'Think globally, act locally' is the message of Language Policy: Dominant English, Pluralist Challenges. The book examines the impact of English in countries in which it is taken for granted - Australia, Britain, Canada, New Zealand, and the USA. It explores how the dominance of English impacts on the development of national language policies, the maintenance of minority languages, the ability to provide services in other languages, the efforts to promote first language and bilingual education programs, and the opportunities for adult and child second language and literacy training. The book examines language and language-in-education policies in these countries and the extent to which English influences some policies or preludes others. It explores the viability of a statement on national language policies that could be adopted by the International Teachers of English to Speakers of Other Languages (TESOL) organization as a statement of principles. The book explores how to raise issues of individual, social and educational responsibilities that TESOL members must face as they are influenced by, and can influence, the language policy agendas established in these countries.
It explores what can be learned from other English dominant nations, and compares language policy and practice, developing a more cross-national view on rights and responsibilities in language and language-in-education in these five dominant nations.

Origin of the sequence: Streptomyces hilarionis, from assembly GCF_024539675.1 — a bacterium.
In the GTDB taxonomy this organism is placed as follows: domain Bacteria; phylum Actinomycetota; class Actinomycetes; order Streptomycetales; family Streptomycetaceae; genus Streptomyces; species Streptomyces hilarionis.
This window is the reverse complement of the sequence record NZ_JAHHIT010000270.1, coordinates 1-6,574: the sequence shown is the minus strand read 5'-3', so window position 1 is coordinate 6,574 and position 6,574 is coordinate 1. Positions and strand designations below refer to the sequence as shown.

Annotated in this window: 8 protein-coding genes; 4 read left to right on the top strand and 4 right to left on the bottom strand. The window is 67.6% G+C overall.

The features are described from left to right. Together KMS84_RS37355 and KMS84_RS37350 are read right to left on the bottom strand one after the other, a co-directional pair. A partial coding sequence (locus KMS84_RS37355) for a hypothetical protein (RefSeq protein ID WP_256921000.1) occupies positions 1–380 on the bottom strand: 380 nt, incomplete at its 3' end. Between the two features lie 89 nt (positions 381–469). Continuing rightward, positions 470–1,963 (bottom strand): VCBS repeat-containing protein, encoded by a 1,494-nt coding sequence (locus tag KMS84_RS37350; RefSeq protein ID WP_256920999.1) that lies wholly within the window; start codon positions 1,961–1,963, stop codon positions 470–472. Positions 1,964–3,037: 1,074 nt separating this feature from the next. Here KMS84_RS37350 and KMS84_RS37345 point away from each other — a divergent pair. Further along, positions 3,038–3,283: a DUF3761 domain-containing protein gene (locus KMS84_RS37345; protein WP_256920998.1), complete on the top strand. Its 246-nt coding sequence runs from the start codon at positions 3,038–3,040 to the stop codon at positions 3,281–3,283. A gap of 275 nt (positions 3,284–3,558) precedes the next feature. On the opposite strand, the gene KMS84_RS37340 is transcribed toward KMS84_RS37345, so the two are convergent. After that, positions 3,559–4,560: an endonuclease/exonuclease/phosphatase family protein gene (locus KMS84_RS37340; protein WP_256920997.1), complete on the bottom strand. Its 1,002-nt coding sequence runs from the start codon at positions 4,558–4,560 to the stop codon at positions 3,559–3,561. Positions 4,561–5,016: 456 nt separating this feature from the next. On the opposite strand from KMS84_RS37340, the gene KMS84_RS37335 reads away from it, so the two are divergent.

1. Acknowledgments; 2. Foreword: Palmam qui meruit ferat (by Kaplan, Robert B.); 3. Introduction (by Wren, Helen); 4. I. The Dominance of English and National Language Policies: An Overview; 5. 1. Making a difference in language policy agendas (by Wren, Helen); 6. 2. The English language metaphors we live by (by Eggington, William); 7. II. Language and Language-in-Education Policies in English-Dominant Nations; 8. 3. The grown-ups know best: Language policy-making in Britain in the 1990s (by Bourne, Jill); 9. 4. Language policy in the USA: National values, local loyalties, pragmatic pressures (by McGroarty, Mary); 10. 5. English Langauge-in-Education policies in Canada (by Cumming, Alister); 11. 6. English and pluralistic policies: The case of Australia (by Lo Bianco, Joseph); 12. 7. Why are we waiting? Languages policy development in New Zealand (by Peddie, Roger A.); 13. III. Teaching within Language and Language-in-Education policies; 14. 8. Social justice in the work of ESL teachers (by Corson, David); 15. 9. The roles and responsibilities of ESL teachers within National Language Policies (by Eggington, William); 16. Notes on Contributors